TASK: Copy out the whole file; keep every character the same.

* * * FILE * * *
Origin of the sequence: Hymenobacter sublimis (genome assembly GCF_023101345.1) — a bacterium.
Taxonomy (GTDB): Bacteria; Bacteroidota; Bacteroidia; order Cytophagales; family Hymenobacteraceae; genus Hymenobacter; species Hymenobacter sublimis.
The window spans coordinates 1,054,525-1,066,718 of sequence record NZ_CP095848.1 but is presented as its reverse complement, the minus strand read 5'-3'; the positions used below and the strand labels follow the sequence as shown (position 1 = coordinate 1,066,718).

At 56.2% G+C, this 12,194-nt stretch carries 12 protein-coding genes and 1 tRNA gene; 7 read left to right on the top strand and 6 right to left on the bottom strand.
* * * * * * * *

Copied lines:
Origin of the sequence: Hymenobacter sublimis (genome assembly GCF_023101345.1) — a bacterium.
Taxonomy (GTDB): Bacteria; Bacteroidota; Bacteroidia; order Cytophagales; family Hymenobacteraceae; genus Hymenobacter; species Hymenobacter sublimis.
The window spans coordinates 1,054,525-1,066,718 of sequence record NZ_CP095848.1 but is presented as its reverse complement, the minus strand read 5'-3'; the positions used below and the strand labels follow the sequence as shown (position 1 = coordinate 1,066,718).

At 56.2% G+C, this 12,194-nt stretch carries 12 protein-coding genes and 1 tRNA gene; 7 read left to right on the top strand and 6 right to left on the bottom strand.